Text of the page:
Taking Christian Moviegoers’ Dollars for Granted

The movie National Treasure, Book of Secrets demises marriage and family values.
by Jim Fair | Source:
I liked the movie National Treasure, Book of Secrets.

The film takes off where the first Treasure movie ended and the mystery, action and excitement just keeps going. It is a nice formula: there is tension throughout, but in the end the good guys win and the bad guys lose. If you liked the first movie you will love the second one.

There is patriotism and love of family. The hero gets the girl…but there is one thing about that part of the story that bothered me.

OK…this isn’t really a review, but a narrow complaint. I say narrow, because I liked the film so much, but this one little thing bothered me. And I know the fact that it bothers me will mark me in some minds as prudish and old-fashioned, if not just downright unrealistic. So be it.

Here is my problem. The hero and heroine fell in love in the first movie, bought a huge mansion and moved in together to live happily ever after. Unfortunately, they didn’t get married before doing so and have broken up by the start of movie two.

I assume they didn’t get married because living together is what modern people do (at least in Hollywood). And I suppose they broke up because that is what modern people do (at least in Hollywood). Maybe these circumstances are designed to add tension to the movie? I just found them annoying. And it added a problematic theme to the movie, which I was watching with my wife and our 16-year-old daughter.

No, I’m not suggesting my daughter is so sheltered that she doesn’t know unmarried people live together and it sometimes (actually… very often) doesn’t work out. But it would have been a nice message to send the world had the hero and heroine been happily married and been able to save western civilization while in a state of wedded bliss rather than rekindled adolescent hormones.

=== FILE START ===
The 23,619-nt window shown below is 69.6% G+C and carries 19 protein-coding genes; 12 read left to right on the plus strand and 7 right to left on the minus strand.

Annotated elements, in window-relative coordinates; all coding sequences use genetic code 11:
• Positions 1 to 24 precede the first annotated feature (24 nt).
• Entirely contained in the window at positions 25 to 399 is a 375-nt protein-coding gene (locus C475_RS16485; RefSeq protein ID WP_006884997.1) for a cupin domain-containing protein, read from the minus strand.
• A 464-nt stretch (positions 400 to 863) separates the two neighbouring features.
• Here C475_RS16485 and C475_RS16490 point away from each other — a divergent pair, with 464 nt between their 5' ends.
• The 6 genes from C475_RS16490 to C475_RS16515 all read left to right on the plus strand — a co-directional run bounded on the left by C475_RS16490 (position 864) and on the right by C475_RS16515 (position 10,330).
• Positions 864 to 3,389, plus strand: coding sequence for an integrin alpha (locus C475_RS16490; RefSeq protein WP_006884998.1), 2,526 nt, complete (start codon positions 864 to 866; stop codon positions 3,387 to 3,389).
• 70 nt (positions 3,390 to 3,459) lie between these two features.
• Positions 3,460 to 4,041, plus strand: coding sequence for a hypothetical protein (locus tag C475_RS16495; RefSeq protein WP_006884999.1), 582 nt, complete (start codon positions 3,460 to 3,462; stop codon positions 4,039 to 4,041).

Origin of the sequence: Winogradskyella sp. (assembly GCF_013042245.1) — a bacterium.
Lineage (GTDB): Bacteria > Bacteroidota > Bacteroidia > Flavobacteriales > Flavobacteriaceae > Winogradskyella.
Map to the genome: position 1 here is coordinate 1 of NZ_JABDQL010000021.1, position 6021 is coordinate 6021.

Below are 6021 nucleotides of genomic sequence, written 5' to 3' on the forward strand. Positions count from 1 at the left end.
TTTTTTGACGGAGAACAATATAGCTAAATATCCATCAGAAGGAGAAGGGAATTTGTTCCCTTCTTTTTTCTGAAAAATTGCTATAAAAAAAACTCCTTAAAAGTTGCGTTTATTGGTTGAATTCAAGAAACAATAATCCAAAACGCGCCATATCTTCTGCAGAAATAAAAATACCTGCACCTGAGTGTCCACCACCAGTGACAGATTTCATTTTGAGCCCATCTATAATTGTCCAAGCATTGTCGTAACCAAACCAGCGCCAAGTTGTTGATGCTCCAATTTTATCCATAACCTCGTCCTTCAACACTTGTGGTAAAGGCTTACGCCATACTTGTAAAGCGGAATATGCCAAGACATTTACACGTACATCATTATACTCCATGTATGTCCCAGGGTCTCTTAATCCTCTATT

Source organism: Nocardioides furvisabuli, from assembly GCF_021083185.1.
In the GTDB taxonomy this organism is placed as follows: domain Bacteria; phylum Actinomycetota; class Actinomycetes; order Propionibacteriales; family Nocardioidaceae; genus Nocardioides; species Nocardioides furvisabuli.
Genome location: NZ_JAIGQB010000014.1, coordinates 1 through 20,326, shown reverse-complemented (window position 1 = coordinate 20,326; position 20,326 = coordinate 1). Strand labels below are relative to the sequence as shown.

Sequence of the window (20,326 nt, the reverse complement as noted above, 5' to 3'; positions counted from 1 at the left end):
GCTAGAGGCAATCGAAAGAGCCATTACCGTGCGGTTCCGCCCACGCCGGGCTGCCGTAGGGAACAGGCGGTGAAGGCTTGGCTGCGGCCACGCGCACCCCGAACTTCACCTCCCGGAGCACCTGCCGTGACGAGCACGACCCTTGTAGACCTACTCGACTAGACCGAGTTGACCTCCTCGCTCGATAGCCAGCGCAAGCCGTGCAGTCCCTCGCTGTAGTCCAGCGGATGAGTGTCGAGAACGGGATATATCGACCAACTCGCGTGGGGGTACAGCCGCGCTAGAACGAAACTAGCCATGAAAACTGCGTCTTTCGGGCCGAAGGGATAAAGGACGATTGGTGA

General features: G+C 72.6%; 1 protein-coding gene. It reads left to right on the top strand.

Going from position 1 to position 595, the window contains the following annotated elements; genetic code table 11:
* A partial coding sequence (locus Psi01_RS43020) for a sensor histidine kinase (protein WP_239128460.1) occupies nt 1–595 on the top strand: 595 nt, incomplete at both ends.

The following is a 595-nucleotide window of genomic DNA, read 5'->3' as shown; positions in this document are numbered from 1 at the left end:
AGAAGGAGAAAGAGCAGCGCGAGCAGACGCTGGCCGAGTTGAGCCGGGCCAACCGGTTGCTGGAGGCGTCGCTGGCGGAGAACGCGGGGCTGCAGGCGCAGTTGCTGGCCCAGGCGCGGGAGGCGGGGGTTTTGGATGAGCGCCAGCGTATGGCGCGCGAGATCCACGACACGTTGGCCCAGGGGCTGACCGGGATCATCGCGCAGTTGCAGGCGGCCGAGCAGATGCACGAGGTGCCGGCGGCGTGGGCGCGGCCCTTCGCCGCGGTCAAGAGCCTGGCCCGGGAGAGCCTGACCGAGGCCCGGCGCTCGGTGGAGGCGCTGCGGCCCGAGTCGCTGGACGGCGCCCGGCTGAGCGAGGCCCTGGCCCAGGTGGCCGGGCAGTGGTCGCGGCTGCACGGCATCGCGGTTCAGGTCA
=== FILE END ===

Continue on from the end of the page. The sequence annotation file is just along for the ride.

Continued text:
Do Your Part
Film producers after Christian moviegoers’ dollars need to be supportive of Christian values. But they won’t as long as people like you and I keep buying their secular messages. As Christians we can make an impact on mass media by being more selective of our consumption choices. We need to place a market demand for films, TV shows, music, and the like that support Christian values. So think twice before choosing the next thing you are going to watch or listen to. Also be proactive in writing to media outlets to let them know how unhappy you are with programming that is against Christian values, or how happy you are with productions that reinforce dignity of human life, support family, promote Christianity, etc. You can make an impact. Do your part.

In response to this disappointing element of the film, I’m going to get out my collection of Thin Man movies. On these funny, fast-paced mystery comedies from the 1930s star William Powell and Myrna Loy as Nick and Nora Charles, these manage to solve mysteries while remaining steadfastly faithful and raising a family. It is still possible to have film heroes without demising marriage and family values.

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